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Editorial
52 (
2
); i-ii
doi:
10.1055/s-0040-1712614

Medical Discoveries: From benchtop to bedside

Licence
This open access article is licensed under Creative Commons Attribution 4.0 International (CC BY 4.0). http://creativecommons.org/licenses/by/4.0

Long ago, when for the first time Edward Jenner, a country doctor living in Berkeley (Gloucestershire), England, who performed the world's first vaccination in 1796, it leads to speculations that all the disease can be prevented or eradicated. With unifying efforts of Biomedical scientists along with public health workers, it was only in 1980 the small pox was ultimately eradicated from the World. Thus it took nearly 2 centuries to see the fruits of the untiring work of our researchers and healthcare manpower.

Tuberculosis, a disease considered to be incurable before 1946, found a ray of hope with discovery of Streptomycin — an antibiotic purified from Streptomyces griseus — as the first antibiotic with proven activity against Mycobacterium tuberculosis. However, biomedical scientists found that uncertainties remained about its ability to consistently cure patients, and this was closely followed by the realization that drug resistance develops rapidly when a single agent is used for the treatment of TB. The untiring efforts of scientists once again lead to development of another drug Rifampicin in 1960s which changed the scenario of treatment of TB in sanatorium to domiciliary mode. It also paved way for the scientists to realize that only randomized controlled trials are the gold standard for judging the efficacy of a new drug.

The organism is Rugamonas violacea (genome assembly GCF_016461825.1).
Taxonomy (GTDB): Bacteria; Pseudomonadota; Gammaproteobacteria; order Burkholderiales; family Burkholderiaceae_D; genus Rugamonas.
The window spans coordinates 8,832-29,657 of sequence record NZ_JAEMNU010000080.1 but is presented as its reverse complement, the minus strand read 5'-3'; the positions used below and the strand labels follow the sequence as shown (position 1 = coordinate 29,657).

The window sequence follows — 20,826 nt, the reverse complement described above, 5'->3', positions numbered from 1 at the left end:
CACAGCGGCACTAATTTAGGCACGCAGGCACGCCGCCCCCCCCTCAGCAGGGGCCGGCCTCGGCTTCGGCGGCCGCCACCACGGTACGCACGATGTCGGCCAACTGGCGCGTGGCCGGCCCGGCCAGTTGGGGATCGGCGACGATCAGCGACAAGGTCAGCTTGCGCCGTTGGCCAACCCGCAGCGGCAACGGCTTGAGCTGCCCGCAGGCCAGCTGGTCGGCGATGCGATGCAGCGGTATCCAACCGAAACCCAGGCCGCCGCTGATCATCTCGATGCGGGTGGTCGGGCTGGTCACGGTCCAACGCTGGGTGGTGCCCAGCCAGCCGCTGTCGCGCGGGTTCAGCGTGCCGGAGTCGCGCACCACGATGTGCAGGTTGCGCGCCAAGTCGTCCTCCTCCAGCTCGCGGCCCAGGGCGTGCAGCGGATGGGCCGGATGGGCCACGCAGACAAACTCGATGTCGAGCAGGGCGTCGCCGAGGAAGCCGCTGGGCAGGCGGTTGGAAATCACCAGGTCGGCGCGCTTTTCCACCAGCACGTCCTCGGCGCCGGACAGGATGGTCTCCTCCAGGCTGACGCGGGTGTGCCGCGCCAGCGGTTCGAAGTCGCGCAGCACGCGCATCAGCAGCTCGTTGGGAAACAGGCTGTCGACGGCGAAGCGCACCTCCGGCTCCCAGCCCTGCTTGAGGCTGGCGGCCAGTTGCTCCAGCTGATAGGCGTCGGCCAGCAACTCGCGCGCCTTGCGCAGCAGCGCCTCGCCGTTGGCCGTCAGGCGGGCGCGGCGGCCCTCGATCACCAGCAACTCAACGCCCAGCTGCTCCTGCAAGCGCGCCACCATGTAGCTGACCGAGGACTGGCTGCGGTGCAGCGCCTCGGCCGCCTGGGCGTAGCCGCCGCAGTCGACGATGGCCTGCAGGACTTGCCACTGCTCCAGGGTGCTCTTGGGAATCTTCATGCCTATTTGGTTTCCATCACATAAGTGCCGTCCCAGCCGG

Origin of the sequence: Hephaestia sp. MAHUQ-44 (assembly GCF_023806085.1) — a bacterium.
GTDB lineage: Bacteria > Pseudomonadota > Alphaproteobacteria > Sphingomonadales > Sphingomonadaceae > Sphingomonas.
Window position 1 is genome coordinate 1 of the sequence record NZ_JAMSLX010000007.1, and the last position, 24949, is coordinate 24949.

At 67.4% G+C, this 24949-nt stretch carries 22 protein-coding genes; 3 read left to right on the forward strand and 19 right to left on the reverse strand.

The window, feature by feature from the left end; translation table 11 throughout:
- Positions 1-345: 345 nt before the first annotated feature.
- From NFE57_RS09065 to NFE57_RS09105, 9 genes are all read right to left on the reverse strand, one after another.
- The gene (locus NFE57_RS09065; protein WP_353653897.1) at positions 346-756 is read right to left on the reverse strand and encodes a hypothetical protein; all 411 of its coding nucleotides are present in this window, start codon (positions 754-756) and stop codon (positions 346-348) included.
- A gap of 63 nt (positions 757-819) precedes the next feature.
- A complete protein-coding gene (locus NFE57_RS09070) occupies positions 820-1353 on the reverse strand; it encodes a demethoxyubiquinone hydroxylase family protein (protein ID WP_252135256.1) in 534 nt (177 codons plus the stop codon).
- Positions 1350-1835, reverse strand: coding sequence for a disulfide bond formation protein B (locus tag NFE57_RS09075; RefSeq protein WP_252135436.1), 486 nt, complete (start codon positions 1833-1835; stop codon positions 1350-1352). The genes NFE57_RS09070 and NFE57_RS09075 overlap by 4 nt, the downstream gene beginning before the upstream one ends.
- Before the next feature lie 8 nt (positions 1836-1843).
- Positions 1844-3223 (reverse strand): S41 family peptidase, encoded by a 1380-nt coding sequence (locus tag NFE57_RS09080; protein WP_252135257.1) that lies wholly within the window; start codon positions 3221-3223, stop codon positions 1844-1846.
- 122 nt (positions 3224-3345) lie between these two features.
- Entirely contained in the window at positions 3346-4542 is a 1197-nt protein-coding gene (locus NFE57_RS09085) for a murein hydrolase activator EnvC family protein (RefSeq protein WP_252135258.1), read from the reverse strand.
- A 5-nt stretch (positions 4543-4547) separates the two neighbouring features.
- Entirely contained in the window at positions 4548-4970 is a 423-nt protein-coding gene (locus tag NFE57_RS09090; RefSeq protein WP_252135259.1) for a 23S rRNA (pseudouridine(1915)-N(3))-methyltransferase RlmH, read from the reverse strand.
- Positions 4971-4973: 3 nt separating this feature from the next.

The science fictions give us an inkling that it is not impossible to think about innovative device drug or idea to change the face of healthcare. However, life of scientists working on these innovations provide us teaching tips that scientific discoveries are not abrupt but took pretty long time for fruitful translation into the clinical practice.

When a four-year old girl became the first gene therapy patient on September 14, 1990 at the NIH Clinical Center as she had adenosine deaminase (ADA) deficiency, a genetic disease which leaves her defenseless against infections, it was speculated that all genetic disorders may be cured with help of Gene therapy. Twenty five years later we are still not able to develop an effective and safe gene therapy for as common a disorder as Thalassemia.

There are ideas, there are researcher devoting their lifetime on these ideas, there are scientists who have proved others wrong and there are others who created examples of ethical medical practice using and there is generation of medical scientists using evidence based medicine in daily practice and who are looking forward to new discoveries and inventions. But one thing to be realized is that there is no short cut for finding cure to human diseases.

In this issue, we can visualize the long journey for the infectious diseases namely Neurocysticercosis and challenges in development of vaccine for Japanese encephalitis.

It is also heartening to note that innovations are not only needed in health care devices but also in way we prepare our future generation of physicians. Innovations are also required for detecting diseases at the nascent stage. Then there are benign breast diseases where life time efforts leads to elucidate the natural history and development of cost effective therapy. This issue is dedicated to the efforts of all biomedical scientists whose untiring work and efforts culminated in better bedside therapies and whose teaching will prove lighthouse for future generation of Indian biomedical scientists.


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